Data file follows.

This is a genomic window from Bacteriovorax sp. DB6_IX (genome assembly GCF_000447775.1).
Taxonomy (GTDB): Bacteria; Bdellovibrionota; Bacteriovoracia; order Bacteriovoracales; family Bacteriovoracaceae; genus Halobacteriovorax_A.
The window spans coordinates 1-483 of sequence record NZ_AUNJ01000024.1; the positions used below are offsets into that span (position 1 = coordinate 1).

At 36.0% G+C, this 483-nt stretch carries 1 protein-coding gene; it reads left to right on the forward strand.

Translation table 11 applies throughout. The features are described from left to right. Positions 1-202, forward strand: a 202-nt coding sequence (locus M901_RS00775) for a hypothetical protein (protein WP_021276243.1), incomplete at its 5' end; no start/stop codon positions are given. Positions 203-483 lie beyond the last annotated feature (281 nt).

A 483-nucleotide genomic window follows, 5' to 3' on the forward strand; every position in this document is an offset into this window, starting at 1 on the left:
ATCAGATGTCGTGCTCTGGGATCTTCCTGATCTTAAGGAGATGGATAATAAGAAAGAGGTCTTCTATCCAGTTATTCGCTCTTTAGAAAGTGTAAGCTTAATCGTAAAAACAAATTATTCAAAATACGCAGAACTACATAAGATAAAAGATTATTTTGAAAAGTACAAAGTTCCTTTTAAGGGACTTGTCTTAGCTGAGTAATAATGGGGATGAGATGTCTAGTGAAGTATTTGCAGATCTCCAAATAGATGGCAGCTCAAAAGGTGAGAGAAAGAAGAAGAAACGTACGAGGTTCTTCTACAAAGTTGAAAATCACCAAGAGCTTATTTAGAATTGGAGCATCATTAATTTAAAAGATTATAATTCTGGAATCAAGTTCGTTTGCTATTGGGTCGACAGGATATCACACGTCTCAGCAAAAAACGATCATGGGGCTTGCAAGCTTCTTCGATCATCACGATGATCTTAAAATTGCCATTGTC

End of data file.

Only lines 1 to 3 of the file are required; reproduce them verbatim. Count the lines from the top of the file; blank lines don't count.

This is a genomic window from Bacteriovorax sp. DB6_IX (genome assembly GCF_000447775.1).
Taxonomy (GTDB): Bacteria; Bdellovibrionota; Bacteriovoracia; order Bacteriovoracales; family Bacteriovoracaceae; genus Halobacteriovorax_A.
The window spans coordinates 1-483 of sequence record NZ_AUNJ01000024.1; the positions used below are offsets into that span (position 1 = coordinate 1).